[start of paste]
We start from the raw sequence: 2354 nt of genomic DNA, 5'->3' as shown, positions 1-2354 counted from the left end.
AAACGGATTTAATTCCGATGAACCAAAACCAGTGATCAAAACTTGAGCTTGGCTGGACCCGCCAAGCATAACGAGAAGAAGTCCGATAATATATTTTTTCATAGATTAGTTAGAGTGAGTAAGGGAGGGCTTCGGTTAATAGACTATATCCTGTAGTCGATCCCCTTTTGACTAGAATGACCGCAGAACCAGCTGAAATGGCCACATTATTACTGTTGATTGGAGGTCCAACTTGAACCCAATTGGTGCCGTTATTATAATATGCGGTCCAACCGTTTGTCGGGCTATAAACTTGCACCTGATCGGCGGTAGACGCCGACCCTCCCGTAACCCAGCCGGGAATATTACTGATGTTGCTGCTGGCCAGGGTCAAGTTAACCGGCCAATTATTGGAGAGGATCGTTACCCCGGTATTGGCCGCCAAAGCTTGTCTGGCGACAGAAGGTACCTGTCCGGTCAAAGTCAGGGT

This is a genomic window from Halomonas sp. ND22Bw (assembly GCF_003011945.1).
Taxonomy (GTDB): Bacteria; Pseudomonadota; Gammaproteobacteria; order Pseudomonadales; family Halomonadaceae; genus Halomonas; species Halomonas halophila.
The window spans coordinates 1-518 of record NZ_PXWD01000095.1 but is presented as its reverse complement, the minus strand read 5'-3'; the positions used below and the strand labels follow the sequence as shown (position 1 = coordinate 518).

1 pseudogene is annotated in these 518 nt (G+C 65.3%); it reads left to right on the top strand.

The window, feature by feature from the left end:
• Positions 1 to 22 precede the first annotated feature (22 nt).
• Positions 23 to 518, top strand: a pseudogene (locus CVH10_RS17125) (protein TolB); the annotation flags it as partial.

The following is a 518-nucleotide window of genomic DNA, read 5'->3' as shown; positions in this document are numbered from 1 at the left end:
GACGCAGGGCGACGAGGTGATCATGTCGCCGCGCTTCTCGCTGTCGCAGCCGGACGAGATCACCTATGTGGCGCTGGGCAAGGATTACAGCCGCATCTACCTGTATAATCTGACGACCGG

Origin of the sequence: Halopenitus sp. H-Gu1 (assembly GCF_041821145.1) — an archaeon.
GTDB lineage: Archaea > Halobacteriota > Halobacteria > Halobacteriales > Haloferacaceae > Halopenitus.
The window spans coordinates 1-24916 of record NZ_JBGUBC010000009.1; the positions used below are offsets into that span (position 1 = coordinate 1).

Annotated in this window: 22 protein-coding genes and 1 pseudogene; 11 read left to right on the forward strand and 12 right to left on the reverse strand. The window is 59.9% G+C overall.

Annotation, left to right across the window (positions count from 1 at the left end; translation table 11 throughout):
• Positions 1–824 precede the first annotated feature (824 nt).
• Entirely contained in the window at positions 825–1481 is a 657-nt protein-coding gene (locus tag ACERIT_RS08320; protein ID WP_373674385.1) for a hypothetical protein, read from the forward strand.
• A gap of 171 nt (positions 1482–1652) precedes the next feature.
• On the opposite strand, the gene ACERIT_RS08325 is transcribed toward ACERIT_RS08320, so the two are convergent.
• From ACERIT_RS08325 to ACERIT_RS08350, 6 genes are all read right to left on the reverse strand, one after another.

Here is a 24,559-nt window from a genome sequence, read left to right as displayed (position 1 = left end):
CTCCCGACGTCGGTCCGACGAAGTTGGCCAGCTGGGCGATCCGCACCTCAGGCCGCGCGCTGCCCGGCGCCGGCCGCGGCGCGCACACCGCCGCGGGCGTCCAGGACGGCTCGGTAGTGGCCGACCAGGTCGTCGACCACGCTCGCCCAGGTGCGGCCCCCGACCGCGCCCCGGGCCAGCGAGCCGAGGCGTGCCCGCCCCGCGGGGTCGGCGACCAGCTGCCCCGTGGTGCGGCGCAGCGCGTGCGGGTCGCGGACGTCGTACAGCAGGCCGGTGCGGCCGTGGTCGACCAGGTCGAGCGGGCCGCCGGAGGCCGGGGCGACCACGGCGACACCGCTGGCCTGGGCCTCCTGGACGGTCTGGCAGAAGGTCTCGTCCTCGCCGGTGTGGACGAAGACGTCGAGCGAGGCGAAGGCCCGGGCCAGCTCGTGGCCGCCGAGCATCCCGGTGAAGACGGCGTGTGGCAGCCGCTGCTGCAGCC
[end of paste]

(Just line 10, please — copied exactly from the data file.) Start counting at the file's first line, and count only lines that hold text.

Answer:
The following is a 518-nucleotide window of genomic DNA, read 5'->3' as shown; positions in this document are numbered from 1 at the left end: